Ayelet Shaked compared the justice system’s false assumptions to the famous ‘konceptzia’ — or ‘the concept’ — a strategic worldview which led Israel’s military to being caught off-guard during the 1973 Yom Kippur War.
By World Israel News Staff
Wrapping up her term as justice minister, Ayelet Shaked compared the justice system’s false assumptions when she entered office to the famous ‘konceptzia’ — or ‘the concept’ — a strategic worldview which led Israel’s military to ignore important intelligence prior to the 1973 Yom Kippur War.
“As a country that experienced the physical ramifications of preconceptions like the konceptzia, one would expect Israeli society to internalize the importance of the pluralism of ideas,” Shaked said Tuesday at a swearing-in ceremony for new judges at the presidential residence.
“We would expect preconceptions to be a thing of the past in the State of Israel,” she said. “Regrettably, it seems that we have not yet freed ourselves of the phenomenon.”
Shaked criticized the judicial activism of former Israeli High Court President Aharon Barak, who served from 1995-2006, saying that Barak had turned Israel’s high court into “a super-government.”
Israel’s High Court has become famous for entering all areas of life, a fact which Shaked referred to in her speech, and which can be traced back to Barak’s tenure. The high court has even been ridiculed for its interference in the most mundane matters, having ruled on everything from military haircuts to the subsidizing of private monkey farms.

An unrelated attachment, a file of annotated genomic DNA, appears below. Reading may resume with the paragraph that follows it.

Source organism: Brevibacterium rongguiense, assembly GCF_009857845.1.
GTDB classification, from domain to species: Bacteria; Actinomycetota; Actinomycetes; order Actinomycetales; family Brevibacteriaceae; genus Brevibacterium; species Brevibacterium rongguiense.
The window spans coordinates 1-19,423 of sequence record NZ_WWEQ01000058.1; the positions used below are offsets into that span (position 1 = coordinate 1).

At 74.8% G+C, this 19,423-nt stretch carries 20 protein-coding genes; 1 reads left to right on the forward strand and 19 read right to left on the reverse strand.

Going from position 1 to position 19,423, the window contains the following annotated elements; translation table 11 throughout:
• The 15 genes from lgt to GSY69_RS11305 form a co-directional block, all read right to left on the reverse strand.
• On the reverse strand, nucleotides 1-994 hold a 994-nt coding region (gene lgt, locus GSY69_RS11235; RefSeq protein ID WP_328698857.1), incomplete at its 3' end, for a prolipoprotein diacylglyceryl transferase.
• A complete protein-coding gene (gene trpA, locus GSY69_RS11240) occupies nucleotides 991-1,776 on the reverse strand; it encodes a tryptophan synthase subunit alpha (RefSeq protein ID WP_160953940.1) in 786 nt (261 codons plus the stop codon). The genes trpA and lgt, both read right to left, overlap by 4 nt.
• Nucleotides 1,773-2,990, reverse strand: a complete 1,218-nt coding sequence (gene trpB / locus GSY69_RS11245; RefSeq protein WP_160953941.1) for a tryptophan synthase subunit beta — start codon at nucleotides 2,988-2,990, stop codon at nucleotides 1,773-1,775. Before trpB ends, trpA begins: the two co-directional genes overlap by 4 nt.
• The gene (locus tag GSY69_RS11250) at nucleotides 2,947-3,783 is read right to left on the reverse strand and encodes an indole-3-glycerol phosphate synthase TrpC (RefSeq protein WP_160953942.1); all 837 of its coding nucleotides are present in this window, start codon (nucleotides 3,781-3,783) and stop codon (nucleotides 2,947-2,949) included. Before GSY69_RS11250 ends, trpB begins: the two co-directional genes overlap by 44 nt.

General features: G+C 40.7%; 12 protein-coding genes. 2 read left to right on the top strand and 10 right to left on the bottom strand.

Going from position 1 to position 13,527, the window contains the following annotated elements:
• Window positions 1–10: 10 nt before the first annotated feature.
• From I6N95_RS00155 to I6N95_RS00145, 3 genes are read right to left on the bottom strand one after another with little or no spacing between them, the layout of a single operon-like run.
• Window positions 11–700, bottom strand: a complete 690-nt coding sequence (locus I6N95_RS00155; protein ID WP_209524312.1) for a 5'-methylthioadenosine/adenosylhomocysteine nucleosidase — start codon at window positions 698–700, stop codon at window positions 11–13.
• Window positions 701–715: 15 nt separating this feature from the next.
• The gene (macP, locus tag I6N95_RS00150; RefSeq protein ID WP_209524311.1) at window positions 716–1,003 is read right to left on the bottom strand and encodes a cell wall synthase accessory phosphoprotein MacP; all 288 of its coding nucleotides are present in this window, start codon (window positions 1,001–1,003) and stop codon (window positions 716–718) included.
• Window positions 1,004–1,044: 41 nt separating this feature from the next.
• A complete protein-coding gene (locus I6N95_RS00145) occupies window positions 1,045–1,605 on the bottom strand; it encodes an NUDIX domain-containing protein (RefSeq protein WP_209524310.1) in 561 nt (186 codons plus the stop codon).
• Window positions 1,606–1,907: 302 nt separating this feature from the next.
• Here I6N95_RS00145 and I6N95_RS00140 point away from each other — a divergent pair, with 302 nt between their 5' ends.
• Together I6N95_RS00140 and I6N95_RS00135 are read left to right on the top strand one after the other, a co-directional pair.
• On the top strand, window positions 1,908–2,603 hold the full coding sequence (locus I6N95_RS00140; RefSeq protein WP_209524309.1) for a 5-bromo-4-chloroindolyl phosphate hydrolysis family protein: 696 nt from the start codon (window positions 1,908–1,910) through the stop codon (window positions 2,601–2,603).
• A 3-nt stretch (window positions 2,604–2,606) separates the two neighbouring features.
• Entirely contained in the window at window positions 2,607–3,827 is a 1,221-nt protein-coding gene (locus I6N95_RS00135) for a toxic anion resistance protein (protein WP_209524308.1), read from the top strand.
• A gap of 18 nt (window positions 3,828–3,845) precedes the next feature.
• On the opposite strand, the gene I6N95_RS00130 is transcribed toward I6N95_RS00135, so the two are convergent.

Tensions between Israel’s high court, and many in the Netanyahu administration, who view the court as embracing a left-wing worldview, have been ongoing.
Nonprofit groups have been pushing for judicial reform in the form of an ‘override law,’ which would enable the government to reverse high court rulings that strike down democratically passed laws, something the court has been doing with increasing frequency.
Shaked is credited with making some important reforms in the way judges are selected, but the institutional problems still remain, these groups say.
“The few voices that dared question were pilloried as possessing an agenda and their entrance into the hall [of justice] was blocked,” Shaked said. “In the world of the Israeli justice system, there is no room for a dissenting opinion… Nothing may disturb the ‘konceptzia.’”
Shaked said that she had been elected to implement an agenda of “breaking preconceptions,” and that one of her goals at the beginning of her term was to “empower the conservative alternative in Israel.”
“In the course of the current term, we selected some 330 judges and registrars, six of them to the supreme court,” she said.
“The Israeli judicial system in now more varied, more representative and more balanced. I’m proud to say that there is room now for a different view, and it waves proudly from the mast. We have broken the ‘konceptzia.'”